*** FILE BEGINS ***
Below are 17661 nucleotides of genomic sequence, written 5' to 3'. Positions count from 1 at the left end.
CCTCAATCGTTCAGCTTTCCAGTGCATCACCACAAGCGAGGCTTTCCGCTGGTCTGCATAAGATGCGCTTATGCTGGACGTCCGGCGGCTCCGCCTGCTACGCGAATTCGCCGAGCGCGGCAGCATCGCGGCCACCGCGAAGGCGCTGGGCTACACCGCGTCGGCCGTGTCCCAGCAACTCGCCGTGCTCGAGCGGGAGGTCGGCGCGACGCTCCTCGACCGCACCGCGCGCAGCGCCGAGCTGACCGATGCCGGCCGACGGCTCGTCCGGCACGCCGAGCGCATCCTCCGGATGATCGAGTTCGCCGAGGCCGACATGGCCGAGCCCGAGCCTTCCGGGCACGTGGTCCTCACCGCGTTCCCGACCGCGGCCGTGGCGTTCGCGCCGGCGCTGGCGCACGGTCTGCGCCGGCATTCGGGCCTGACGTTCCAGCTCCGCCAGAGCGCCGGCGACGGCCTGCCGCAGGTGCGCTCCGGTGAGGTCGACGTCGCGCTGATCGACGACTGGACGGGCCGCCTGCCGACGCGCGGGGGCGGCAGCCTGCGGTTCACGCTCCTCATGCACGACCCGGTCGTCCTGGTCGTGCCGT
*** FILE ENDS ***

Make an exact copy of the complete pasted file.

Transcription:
Below are 17661 nucleotides of genomic sequence, written 5' to 3'. Positions count from 1 at the left end.
CCTCAATCGTTCAGCTTTCCAGTGCATCACCACAAGCGAGGCTTTCCGCTGGTCTGCATAAGATGCGCTTATGCTGGACGTCCGGCGGCTCCGCCTGCTACGCGAATTCGCCGAGCGCGGCAGCATCGCGGCCACCGCGAAGGCGCTGGGCTACACCGCGTCGGCCGTGTCCCAGCAACTCGCCGTGCTCGAGCGGGAGGTCGGCGCGACGCTCCTCGACCGCACCGCGCGCAGCGCCGAGCTGACCGATGCCGGCCGACGGCTCGTCCGGCACGCCGAGCGCATCCTCCGGATGATCGAGTTCGCCGAGGCCGACATGGCCGAGCCCGAGCCTTCCGGGCACGTGGTCCTCACCGCGTTCCCGACCGCGGCCGTGGCGTTCGCGCCGGCGCTGGCGCACGGTCTGCGCCGGCATTCGGGCCTGACGTTCCAGCTCCGCCAGAGCGCCGGCGACGGCCTGCCGCAGGTGCGCTCCGGTGAGGTCGACGTCGCGCTGATCGACGACTGGACGGGCCGCCTGCCGACGCGCGGGGGCGGCAGCCTGCGGTTCACGCTCCTCATGCACGACCCGGTCGTCCTGGTCGTGCCGT